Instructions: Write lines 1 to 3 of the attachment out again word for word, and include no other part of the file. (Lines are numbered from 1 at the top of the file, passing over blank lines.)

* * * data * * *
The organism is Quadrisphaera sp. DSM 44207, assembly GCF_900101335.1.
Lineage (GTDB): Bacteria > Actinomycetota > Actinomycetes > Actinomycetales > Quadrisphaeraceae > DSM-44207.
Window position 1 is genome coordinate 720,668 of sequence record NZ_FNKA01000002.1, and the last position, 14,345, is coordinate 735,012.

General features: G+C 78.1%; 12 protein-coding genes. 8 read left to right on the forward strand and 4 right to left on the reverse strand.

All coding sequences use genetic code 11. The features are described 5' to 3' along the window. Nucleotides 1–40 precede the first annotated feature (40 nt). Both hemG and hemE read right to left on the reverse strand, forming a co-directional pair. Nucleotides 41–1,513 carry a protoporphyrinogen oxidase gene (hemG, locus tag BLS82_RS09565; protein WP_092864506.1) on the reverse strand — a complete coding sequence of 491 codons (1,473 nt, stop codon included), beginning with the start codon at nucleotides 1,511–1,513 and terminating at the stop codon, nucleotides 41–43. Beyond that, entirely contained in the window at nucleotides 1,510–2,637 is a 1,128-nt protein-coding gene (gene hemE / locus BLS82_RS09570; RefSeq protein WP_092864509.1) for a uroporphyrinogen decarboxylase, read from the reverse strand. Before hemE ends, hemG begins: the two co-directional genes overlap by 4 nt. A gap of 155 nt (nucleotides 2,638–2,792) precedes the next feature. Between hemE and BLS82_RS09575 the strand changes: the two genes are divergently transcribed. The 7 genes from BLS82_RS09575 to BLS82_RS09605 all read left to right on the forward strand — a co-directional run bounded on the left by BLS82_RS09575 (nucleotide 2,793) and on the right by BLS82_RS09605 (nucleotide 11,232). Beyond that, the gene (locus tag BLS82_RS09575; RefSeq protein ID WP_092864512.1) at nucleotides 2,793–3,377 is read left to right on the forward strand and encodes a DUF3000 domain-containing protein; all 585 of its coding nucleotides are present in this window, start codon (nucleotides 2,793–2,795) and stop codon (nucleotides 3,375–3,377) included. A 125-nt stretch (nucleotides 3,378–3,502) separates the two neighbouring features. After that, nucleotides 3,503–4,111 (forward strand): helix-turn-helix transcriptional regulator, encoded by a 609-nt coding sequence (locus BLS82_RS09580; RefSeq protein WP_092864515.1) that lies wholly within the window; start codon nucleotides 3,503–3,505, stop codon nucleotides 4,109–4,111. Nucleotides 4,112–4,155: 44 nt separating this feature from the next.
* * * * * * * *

The organism is Quadrisphaera sp. DSM 44207, assembly GCF_900101335.1.
Lineage (GTDB): Bacteria > Actinomycetota > Actinomycetes > Actinomycetales > Quadrisphaeraceae > DSM-44207.
Window position 1 is genome coordinate 720,668 of sequence record NZ_FNKA01000002.1, and the last position, 14,345, is coordinate 735,012.